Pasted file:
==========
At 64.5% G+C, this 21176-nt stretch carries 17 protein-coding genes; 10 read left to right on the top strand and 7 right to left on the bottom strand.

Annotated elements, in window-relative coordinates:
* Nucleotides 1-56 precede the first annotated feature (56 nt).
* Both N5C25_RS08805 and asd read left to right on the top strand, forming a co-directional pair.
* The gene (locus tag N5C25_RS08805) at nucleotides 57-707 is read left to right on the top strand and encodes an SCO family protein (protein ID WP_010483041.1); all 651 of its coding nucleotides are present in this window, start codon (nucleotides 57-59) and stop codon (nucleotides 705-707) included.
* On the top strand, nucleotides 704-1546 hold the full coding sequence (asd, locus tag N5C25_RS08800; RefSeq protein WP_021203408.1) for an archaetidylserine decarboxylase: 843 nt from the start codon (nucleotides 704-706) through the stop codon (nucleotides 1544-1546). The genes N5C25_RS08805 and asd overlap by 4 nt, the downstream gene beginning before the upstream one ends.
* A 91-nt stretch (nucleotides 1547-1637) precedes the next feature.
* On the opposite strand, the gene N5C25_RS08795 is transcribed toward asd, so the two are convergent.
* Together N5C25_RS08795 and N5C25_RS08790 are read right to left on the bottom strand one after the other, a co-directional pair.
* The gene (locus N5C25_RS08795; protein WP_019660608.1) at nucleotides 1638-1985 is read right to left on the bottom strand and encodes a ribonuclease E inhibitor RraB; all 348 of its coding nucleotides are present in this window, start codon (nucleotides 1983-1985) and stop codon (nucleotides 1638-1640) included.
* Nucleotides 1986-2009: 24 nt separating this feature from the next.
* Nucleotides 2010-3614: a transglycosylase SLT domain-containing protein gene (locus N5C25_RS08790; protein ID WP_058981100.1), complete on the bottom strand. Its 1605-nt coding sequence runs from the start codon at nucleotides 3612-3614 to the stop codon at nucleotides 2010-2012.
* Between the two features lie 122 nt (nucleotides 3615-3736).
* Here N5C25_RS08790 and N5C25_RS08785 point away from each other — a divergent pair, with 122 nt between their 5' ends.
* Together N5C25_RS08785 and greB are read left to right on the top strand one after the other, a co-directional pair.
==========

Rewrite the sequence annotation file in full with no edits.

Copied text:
At 64.5% G+C, this 21176-nt stretch carries 17 protein-coding genes; 10 read left to right on the top strand and 7 right to left on the bottom strand.

Annotated elements, in window-relative coordinates:
* Nucleotides 1-56 precede the first annotated feature (56 nt).
* Both N5C25_RS08805 and asd read left to right on the top strand, forming a co-directional pair.
* The gene (locus tag N5C25_RS08805) at nucleotides 57-707 is read left to right on the top strand and encodes an SCO family protein (protein ID WP_010483041.1); all 651 of its coding nucleotides are present in this window, start codon (nucleotides 57-59) and stop codon (nucleotides 705-707) included.
* On the top strand, nucleotides 704-1546 hold the full coding sequence (asd, locus tag N5C25_RS08800; RefSeq protein WP_021203408.1) for an archaetidylserine decarboxylase: 843 nt from the start codon (nucleotides 704-706) through the stop codon (nucleotides 1544-1546). The genes N5C25_RS08805 and asd overlap by 4 nt, the downstream gene beginning before the upstream one ends.
* A 91-nt stretch (nucleotides 1547-1637) precedes the next feature.
* On the opposite strand, the gene N5C25_RS08795 is transcribed toward asd, so the two are convergent.
* Together N5C25_RS08795 and N5C25_RS08790 are read right to left on the bottom strand one after the other, a co-directional pair.
* The gene (locus N5C25_RS08795; protein WP_019660608.1) at nucleotides 1638-1985 is read right to left on the bottom strand and encodes a ribonuclease E inhibitor RraB; all 348 of its coding nucleotides are present in this window, start codon (nucleotides 1983-1985) and stop codon (nucleotides 1638-1640) included.
* Nucleotides 1986-2009: 24 nt separating this feature from the next.
* Nucleotides 2010-3614: a transglycosylase SLT domain-containing protein gene (locus N5C25_RS08790; protein ID WP_058981100.1), complete on the bottom strand. Its 1605-nt coding sequence runs from the start codon at nucleotides 3612-3614 to the stop codon at nucleotides 2010-2012.
* Between the two features lie 122 nt (nucleotides 3615-3736).
* Here N5C25_RS08790 and N5C25_RS08785 point away from each other — a divergent pair, with 122 nt between their 5' ends.
* Together N5C25_RS08785 and greB are read left to right on the top strand one after the other, a co-directional pair.